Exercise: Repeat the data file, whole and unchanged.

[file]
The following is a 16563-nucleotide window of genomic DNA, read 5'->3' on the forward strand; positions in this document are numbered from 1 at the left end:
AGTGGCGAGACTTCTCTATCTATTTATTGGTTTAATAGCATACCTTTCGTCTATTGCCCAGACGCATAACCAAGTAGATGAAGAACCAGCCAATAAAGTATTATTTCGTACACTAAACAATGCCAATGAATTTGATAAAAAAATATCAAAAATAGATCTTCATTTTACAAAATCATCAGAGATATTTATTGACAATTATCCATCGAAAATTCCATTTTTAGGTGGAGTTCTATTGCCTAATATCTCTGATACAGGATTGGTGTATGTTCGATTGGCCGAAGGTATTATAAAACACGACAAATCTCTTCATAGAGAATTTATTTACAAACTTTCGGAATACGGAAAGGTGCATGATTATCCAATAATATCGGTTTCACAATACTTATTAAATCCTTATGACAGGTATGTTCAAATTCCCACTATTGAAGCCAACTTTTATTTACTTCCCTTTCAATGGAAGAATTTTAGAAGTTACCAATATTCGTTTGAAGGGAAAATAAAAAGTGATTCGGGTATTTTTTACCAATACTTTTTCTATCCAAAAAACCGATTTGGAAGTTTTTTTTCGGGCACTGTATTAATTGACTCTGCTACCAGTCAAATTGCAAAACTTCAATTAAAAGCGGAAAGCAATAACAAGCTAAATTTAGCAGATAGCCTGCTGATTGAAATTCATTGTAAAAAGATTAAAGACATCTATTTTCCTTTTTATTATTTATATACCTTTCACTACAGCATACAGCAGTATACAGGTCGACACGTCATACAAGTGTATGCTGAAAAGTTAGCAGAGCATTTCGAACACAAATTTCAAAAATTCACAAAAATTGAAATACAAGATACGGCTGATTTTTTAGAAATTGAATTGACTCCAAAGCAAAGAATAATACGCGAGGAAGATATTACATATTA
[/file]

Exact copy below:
The following is a 16563-nucleotide window of genomic DNA, read 5'->3' on the forward strand; positions in this document are numbered from 1 at the left end:
AGTGGCGAGACTTCTCTATCTATTTATTGGTTTAATAGCATACCTTTCGTCTATTGCCCAGACGCATAACCAAGTAGATGAAGAACCAGCCAATAAAGTATTATTTCGTACACTAAACAATGCCAATGAATTTGATAAAAAAATATCAAAAATAGATCTTCATTTTACAAAATCATCAGAGATATTTATTGACAATTATCCATCGAAAATTCCATTTTTAGGTGGAGTTCTATTGCCTAATATCTCTGATACAGGATTGGTGTATGTTCGATTGGCCGAAGGTATTATAAAACACGACAAATCTCTTCATAGAGAATTTATTTACAAACTTTCGGAATACGGAAAGGTGCATGATTATCCAATAATATCGGTTTCACAATACTTATTAAATCCTTATGACAGGTATGTTCAAATTCCCACTATTGAAGCCAACTTTTATTTACTTCCCTTTCAATGGAAGAATTTTAGAAGTTACCAATATTCGTTTGAAGGGAAAATAAAAAGTGATTCGGGTATTTTTTACCAATACTTTTTCTATCCAAAAAACCGATTTGGAAGTTTTTTTTCGGGCACTGTATTAATTGACTCTGCTACCAGTCAAATTGCAAAACTTCAATTAAAAGCGGAAAGCAATAACAAGCTAAATTTAGCAGATAGCCTGCTGATTGAAATTCATTGTAAAAAGATTAAAGACATCTATTTTCCTTTTTATTATTTATATACCTTTCACTACAGCATACAGCAGTATACAGGTCGACACGTCATACAAGTGTATGCTGAAAAGTTAGCAGAGCATTTCGAACACAAATTTCAAAAATTCACAAAAATTGAAATACAAGATACGGCTGATTTTTTAGAAATTGAATTGACTCCAAAGCAAAGAATAATACGCGAGGAAGATATTACATATTA